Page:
“The idea that novels could be dangerous seems largely have fallen by the wayside, which does raise the question of how today’s newer sources of entertainment and information will look to the critics of the future. In 50 years, maybe we’ll be lamenting our failure to read enough Internet.” Anna North writes about the distant time “When Novels Were Bad For You” for The New York Times.
What if Hamlet were a punk who skateboarded over Ophelia? At The Toast, Mallory Ortberg imagines Shakespeare’s Hamlet with a teenage dirtbag cast complete with hilarious illustrations by Matt Lubchansky. “im going to the cemetery to touch skulls.” We hope this becomes a regular series.
Of more than 23,000 front-page articles that appeared in The New York Times between 1939 and 1945, only 26 were about the Holocaust. Watch a powerful 18-minute mini-documentary about “how and why the genocide of Jews was neglected and euphemised by the Times, and by extension, the American people.” Pair with our piece about the German traditions of the Denkmahl and Mahnmahl, two different kinds of memorials with subtle, yet important distinctions.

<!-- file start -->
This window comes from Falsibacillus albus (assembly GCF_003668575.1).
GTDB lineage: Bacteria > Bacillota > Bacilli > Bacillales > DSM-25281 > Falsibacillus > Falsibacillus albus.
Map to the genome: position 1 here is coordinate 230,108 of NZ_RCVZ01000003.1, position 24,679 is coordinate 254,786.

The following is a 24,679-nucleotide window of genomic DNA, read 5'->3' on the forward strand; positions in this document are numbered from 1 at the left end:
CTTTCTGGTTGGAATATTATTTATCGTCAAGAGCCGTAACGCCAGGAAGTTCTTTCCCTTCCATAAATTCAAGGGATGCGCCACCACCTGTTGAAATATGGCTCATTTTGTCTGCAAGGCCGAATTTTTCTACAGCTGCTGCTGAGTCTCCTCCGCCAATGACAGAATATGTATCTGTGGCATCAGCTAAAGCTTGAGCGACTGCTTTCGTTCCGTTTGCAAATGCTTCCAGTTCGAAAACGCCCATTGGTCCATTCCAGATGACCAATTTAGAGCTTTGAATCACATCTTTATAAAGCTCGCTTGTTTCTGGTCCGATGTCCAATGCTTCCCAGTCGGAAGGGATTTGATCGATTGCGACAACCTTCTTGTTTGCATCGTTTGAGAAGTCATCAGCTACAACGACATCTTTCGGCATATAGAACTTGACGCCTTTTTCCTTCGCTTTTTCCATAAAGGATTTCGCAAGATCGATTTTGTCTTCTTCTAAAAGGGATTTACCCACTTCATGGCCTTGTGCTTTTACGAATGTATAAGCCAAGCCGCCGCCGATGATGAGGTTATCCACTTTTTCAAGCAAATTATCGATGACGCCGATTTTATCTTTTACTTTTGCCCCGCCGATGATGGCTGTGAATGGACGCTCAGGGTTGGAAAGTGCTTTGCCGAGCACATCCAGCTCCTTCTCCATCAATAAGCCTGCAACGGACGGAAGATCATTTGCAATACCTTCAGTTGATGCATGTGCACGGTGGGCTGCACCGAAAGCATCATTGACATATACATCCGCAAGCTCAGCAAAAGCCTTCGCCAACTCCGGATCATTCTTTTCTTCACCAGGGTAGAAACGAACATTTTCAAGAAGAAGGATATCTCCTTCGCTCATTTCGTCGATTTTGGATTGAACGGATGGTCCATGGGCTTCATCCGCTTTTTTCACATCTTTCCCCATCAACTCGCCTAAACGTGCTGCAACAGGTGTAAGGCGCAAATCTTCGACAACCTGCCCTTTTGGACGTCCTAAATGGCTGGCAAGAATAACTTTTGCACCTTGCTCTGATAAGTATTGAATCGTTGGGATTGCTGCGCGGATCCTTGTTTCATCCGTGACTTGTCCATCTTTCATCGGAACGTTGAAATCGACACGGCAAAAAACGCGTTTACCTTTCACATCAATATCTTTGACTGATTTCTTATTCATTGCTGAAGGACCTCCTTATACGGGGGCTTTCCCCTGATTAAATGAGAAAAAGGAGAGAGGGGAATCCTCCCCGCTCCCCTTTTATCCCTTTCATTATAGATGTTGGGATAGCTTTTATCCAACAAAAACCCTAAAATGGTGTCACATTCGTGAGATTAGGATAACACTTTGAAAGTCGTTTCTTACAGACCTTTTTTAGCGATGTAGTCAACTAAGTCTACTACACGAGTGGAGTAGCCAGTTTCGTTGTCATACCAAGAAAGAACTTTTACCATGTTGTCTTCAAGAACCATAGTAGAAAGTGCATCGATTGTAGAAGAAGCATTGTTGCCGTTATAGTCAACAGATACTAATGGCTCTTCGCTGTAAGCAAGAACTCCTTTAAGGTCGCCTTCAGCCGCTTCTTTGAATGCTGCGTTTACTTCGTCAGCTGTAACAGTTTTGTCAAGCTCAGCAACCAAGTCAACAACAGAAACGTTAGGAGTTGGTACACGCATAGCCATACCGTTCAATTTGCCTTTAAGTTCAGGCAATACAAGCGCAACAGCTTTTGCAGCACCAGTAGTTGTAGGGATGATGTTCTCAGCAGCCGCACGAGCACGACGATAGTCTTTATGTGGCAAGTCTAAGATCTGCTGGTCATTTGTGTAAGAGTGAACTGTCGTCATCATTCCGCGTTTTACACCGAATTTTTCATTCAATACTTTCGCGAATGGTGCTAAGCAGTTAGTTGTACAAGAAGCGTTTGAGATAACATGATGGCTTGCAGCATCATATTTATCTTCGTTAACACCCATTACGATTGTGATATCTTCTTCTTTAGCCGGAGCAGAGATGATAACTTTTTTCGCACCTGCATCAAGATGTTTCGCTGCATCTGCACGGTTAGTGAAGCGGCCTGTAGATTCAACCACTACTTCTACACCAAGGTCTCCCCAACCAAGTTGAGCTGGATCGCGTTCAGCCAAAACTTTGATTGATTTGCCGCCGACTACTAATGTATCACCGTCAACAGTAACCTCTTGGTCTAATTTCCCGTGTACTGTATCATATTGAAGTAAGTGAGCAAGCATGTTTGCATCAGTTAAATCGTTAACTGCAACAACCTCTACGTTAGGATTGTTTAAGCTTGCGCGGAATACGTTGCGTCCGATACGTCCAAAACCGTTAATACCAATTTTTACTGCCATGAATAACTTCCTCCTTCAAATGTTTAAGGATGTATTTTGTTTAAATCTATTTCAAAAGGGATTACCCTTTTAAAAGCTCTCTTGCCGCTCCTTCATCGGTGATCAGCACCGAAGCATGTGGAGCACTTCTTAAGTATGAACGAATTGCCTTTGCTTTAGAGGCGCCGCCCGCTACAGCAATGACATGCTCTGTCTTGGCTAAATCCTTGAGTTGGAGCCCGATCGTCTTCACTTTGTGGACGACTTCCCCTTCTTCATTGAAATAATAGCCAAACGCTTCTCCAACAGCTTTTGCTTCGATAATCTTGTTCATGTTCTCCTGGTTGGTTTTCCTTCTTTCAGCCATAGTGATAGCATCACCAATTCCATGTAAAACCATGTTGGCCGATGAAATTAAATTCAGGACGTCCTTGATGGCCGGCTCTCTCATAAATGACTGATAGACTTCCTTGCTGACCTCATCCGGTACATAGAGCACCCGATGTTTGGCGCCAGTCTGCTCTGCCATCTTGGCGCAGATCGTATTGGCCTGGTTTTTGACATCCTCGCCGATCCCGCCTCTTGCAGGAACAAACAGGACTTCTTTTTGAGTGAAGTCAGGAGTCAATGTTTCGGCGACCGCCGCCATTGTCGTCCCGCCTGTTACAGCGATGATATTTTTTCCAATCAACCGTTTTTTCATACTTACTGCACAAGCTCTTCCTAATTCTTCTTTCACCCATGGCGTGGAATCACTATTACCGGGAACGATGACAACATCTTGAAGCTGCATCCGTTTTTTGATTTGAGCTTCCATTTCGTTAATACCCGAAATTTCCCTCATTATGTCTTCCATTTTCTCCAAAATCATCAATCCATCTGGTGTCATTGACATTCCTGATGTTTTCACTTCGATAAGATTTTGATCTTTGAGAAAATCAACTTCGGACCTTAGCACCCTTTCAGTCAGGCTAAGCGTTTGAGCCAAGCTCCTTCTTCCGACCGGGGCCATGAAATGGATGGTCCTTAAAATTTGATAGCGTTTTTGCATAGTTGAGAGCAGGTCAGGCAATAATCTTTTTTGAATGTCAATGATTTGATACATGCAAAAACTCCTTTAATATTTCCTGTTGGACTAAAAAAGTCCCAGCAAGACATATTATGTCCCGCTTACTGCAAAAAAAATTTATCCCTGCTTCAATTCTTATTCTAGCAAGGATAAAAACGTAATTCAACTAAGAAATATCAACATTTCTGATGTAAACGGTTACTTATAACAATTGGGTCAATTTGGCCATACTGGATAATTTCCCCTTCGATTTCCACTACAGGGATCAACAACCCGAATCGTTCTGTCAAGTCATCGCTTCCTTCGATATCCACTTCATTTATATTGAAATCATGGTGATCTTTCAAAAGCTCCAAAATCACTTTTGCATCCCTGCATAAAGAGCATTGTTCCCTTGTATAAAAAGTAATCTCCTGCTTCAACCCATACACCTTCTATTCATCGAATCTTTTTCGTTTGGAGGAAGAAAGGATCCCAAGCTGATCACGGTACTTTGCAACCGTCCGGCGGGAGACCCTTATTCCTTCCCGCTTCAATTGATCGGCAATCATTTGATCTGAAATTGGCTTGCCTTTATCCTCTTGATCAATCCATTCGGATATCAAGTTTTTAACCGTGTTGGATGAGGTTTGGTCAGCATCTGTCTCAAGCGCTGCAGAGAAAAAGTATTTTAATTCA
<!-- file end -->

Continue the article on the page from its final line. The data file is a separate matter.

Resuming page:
Test your knowledge of famous settings and / or fantasize about living in a “secluded picturesque manor with history” or a “palatial long island home” perfect for parties: “Classic Houses in Literature Go on the Imaginary Real Estate Market – a Quiz.”
This week in Fascinating Archive Picks: The New Statesman dug up a Philip Larkin essay from 1962. Kicking off with an eccentric fantasy of hearing Shakespeare’s voice on vinyl, the essay delves into the importance attached to a poet’s voice, which impels Larkin to regret that early record producers didn’t think to record Thomas Hardy. Related: Leah Falk on reading poems aloud.